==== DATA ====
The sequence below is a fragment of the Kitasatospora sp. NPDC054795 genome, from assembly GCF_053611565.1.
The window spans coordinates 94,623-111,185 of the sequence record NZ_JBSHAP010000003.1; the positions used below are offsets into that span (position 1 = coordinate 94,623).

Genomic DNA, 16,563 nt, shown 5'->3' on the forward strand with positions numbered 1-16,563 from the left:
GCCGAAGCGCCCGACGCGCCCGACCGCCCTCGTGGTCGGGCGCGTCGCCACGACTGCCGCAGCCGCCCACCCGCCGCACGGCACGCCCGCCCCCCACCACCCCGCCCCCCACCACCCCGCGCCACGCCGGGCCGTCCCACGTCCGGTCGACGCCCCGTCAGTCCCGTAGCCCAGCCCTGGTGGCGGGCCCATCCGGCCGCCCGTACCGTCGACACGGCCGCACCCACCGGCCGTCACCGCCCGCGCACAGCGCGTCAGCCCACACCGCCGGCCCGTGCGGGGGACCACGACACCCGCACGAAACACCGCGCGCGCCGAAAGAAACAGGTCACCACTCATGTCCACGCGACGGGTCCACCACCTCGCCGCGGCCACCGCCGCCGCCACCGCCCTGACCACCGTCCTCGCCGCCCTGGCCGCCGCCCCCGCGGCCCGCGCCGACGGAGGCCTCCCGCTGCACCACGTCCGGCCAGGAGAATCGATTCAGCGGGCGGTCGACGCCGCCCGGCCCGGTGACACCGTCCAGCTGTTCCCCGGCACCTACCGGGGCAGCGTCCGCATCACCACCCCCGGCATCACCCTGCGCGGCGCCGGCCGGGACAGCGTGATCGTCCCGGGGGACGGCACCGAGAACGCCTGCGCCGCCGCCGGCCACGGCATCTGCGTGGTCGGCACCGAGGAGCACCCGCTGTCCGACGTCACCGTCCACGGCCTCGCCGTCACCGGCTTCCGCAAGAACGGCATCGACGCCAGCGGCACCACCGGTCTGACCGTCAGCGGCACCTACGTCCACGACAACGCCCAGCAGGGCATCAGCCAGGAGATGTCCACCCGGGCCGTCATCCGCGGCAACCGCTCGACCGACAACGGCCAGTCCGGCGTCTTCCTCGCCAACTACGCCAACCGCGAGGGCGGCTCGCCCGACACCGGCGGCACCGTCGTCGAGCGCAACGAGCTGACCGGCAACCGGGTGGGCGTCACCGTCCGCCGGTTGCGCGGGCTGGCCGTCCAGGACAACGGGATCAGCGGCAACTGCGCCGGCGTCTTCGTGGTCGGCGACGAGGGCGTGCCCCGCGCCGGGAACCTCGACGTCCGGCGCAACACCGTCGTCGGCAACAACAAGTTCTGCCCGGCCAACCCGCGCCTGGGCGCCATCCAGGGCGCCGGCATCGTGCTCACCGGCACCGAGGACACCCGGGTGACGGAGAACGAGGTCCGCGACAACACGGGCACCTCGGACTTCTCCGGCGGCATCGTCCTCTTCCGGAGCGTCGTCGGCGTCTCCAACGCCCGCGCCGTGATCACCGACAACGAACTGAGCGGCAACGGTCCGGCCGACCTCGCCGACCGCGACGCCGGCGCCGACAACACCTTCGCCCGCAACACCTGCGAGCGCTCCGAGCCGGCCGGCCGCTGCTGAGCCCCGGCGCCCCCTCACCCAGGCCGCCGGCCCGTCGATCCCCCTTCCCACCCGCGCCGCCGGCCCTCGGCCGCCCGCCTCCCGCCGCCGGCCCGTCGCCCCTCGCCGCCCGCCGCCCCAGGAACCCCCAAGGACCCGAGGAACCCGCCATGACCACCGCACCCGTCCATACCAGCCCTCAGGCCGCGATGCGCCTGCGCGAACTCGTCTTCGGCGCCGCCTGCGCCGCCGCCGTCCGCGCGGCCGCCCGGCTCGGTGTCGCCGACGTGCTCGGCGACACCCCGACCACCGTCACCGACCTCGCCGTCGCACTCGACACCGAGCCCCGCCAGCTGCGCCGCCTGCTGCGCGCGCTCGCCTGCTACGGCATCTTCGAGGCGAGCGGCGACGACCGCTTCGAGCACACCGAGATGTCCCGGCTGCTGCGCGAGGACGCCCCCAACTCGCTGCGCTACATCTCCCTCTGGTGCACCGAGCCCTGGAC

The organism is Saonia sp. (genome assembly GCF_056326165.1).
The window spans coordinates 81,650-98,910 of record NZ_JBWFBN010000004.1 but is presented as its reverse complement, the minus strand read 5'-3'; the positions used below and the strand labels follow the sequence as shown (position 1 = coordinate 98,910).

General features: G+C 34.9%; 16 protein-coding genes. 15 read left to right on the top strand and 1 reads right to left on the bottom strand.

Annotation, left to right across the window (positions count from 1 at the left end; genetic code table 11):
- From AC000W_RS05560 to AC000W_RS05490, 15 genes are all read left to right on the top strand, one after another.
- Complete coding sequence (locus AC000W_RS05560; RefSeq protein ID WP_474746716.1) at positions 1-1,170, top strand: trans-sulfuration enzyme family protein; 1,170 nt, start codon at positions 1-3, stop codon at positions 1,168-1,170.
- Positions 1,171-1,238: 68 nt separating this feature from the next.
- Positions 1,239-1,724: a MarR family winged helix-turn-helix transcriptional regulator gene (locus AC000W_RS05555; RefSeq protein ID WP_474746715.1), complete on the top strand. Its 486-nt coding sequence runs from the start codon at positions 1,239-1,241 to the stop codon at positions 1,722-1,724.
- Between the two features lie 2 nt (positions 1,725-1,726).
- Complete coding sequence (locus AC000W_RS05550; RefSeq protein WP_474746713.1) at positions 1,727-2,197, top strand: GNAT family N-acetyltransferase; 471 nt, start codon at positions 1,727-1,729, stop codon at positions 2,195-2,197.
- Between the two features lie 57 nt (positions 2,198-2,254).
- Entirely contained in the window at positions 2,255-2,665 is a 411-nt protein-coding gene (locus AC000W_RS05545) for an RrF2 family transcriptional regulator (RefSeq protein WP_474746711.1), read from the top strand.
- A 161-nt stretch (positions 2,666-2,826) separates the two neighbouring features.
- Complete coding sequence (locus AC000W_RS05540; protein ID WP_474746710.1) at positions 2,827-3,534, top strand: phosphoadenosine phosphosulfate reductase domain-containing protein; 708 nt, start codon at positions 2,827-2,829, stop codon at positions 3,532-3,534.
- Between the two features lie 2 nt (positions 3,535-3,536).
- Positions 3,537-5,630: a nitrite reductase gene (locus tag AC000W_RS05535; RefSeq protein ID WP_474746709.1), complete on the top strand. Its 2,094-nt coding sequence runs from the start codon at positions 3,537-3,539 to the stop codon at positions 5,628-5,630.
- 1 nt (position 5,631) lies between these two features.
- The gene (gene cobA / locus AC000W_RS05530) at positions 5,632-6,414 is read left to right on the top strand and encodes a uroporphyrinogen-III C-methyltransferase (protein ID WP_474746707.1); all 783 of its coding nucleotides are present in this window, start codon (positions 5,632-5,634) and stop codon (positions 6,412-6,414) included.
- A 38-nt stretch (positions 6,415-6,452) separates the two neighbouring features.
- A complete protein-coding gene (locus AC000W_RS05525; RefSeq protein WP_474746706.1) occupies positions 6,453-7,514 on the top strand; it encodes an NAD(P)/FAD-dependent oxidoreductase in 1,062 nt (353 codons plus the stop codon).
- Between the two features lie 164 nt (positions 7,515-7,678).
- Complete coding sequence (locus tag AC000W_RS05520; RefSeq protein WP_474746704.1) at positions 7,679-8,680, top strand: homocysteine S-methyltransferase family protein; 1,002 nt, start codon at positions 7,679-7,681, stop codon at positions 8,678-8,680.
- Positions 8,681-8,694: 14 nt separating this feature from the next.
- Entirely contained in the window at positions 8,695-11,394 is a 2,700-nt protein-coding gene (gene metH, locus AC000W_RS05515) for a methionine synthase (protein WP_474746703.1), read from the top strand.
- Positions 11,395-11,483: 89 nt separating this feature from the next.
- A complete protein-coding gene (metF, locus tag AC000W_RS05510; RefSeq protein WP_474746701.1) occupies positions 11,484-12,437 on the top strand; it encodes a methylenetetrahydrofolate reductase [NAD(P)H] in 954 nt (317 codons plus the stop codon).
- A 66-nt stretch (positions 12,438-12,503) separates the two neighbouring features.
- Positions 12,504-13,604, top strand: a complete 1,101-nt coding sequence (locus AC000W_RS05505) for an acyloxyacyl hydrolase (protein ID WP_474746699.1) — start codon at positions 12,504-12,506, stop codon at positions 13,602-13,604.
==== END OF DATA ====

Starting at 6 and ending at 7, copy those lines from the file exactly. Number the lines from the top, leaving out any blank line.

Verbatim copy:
The window spans coordinates 81,650-98,910 of record NZ_JBWFBN010000004.1 but is presented as its reverse complement, the minus strand read 5'-3'; the positions used below and the strand labels follow the sequence as shown (position 1 = coordinate 98,910).

General features: G+C 34.9%; 16 protein-coding genes. 15 read left to right on the top strand and 1 reads right to left on the bottom strand.